Feeds:
Posts
Comments

Editor: I am pleased to announce a new book which I translated which will be out in July.

Foucault at the Movies
Michel Foucault, Patrice Maniglier, Dork Zabunyan. Translated and Edited by Clare O’Farrell
Columbia University Press, forthcoming July 2018

Michel Foucault’s work on film, although not extensive, compellingly illustrates the power of bringing his unique vision to bear on the subject and offers valuable insights into other aspects of his thought. Foucault at the Movies brings together all of Foucault’s commentary on film, some of it available for the first time in English, along with important contemporary analysis and further extensions of this work.

Patrice Maniglier and Dork Zabunyan situate Foucault’s writings on film in the context of the rest of his work as well as within a broad historical and philosophical framework. They detail how Foucault’s work directly or indirectly inspired both film critics and directors in surprising ways and discuss his ideas in relation to significant movements within film theory and practice. The book includes film reviews and discussions by Foucault as well as his interviews with the prestigious film magazine Cahiers du cinéma and other journals. Also included are his dialogues with the noted French feminist writer Hélène Cixous and film directors Werner Schroeter and René Féret. Throughout, Foucault and those he is in conversation with reflect on the relationship of film to history, the body, power and politics, knowledge, sexuality, aesthetics, and institutions of internment. Foucault at the Movies makes all of Foucault’s writings on film available to an English-speaking audience in one volume and offers detailed, up-to-date commentary, inviting us to go to the movies with Foucault.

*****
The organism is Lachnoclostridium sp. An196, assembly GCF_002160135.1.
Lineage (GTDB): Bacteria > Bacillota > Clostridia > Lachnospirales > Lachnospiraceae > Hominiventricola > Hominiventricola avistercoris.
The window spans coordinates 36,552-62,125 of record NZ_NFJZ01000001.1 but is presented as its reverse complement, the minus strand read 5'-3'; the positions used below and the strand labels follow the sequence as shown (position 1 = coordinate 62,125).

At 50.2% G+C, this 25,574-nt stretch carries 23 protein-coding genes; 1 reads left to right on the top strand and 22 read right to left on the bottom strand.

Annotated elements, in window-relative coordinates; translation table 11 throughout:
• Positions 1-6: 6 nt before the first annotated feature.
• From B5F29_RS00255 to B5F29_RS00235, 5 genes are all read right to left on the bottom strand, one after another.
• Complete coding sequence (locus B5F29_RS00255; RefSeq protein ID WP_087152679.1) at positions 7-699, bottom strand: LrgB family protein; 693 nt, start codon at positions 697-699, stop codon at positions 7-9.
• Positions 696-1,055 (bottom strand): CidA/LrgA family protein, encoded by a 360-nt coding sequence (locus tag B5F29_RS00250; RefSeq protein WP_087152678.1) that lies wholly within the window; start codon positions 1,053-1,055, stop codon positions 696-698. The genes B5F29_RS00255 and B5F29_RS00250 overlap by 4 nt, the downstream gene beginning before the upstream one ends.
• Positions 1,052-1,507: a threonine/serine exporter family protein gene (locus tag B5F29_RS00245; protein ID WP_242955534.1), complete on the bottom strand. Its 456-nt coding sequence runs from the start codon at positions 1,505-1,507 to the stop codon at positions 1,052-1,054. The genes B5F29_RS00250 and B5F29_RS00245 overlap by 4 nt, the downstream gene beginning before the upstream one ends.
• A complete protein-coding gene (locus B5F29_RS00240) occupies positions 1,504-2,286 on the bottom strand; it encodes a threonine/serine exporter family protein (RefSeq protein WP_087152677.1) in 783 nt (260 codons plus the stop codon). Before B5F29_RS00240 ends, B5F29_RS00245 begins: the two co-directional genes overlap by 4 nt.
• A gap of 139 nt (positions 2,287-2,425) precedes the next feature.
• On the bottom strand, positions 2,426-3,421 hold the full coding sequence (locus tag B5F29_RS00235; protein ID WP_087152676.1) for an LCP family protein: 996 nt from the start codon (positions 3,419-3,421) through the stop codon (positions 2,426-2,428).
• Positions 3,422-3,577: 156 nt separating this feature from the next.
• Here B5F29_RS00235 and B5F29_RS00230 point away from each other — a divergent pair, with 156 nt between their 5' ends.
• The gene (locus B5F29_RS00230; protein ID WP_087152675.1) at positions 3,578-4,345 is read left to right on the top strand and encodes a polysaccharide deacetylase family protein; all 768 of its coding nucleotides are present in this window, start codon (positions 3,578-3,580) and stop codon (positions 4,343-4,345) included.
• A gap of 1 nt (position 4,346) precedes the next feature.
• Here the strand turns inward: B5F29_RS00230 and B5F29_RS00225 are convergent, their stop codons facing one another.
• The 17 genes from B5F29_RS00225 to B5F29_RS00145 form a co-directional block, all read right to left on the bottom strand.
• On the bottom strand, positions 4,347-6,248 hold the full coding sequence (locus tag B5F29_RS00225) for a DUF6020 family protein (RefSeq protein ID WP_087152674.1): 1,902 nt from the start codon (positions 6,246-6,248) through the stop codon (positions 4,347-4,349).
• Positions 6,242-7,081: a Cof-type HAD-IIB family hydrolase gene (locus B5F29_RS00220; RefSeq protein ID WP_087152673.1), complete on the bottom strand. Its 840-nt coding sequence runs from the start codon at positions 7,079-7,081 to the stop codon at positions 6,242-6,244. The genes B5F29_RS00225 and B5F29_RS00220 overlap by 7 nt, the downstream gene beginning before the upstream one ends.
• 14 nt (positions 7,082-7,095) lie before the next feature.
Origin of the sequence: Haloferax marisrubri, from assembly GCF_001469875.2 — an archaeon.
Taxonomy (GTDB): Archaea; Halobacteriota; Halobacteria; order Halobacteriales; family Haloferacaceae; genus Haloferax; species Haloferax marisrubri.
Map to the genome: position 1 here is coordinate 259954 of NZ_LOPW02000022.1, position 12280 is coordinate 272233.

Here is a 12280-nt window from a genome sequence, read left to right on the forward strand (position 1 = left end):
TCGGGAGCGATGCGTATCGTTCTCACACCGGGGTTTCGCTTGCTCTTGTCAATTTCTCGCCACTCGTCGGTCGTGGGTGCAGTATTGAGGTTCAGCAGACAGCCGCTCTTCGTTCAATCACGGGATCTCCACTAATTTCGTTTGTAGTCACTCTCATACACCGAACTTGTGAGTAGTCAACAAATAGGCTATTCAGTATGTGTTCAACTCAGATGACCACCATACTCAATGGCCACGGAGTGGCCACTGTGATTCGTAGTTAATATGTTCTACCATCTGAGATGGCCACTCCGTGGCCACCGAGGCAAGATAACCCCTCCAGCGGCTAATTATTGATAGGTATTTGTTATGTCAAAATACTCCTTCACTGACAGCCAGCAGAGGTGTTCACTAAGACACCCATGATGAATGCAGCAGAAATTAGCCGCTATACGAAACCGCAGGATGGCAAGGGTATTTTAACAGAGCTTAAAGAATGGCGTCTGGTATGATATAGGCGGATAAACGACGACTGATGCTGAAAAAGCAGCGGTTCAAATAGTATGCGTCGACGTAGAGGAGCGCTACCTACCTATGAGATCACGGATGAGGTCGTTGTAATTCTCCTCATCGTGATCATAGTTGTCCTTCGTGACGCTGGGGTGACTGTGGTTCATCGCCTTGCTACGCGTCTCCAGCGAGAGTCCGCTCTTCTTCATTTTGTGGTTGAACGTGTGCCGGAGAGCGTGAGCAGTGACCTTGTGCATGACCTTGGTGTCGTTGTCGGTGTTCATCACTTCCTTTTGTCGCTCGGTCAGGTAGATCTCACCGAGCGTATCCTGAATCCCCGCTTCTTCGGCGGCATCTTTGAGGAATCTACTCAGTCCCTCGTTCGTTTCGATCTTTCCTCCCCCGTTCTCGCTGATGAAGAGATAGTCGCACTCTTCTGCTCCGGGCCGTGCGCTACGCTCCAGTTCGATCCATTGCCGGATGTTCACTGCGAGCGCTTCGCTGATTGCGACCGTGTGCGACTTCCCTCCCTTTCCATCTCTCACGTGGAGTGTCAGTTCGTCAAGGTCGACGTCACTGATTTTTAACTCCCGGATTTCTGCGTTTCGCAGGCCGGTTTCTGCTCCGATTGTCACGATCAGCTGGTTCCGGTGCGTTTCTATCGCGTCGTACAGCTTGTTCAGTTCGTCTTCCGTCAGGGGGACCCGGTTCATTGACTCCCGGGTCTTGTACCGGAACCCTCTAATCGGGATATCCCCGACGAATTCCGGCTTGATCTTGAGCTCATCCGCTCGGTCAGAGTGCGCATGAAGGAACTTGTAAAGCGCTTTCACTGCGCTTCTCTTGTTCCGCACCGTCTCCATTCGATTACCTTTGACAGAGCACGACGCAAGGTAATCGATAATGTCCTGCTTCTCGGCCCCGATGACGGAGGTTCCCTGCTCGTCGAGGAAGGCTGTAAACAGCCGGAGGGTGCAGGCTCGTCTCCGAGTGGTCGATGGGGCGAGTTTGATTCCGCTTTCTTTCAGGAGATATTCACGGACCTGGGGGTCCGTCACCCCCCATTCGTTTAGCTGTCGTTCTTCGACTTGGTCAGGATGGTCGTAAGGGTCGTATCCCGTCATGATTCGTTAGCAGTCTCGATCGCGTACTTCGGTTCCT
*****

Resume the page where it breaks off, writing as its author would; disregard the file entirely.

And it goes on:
ABOUT THE AUTHORS
Patrice Maniglier is a senior lecturer in the department of philosophy at the University of Paris–Nanterre.

Dork Zabunyan is professor of film studies at the University of Paris–8.

Clare O’Farrell is a senior lecturer in the Faculty of Education at the Queensland University of Technology. Her books include Foucault: Historian or Philosopher? (1989) and Michel Foucault (2005).

Advertisements

Réal Fillion, Freedom, Responsibility, and the ‘American Foucault’, Philosophy and Social Criticism, Volume: 30 issue: 1, page(s): 115-126
January 1, 2004

https://doi.org/10.1177/0191453704039400

Abstract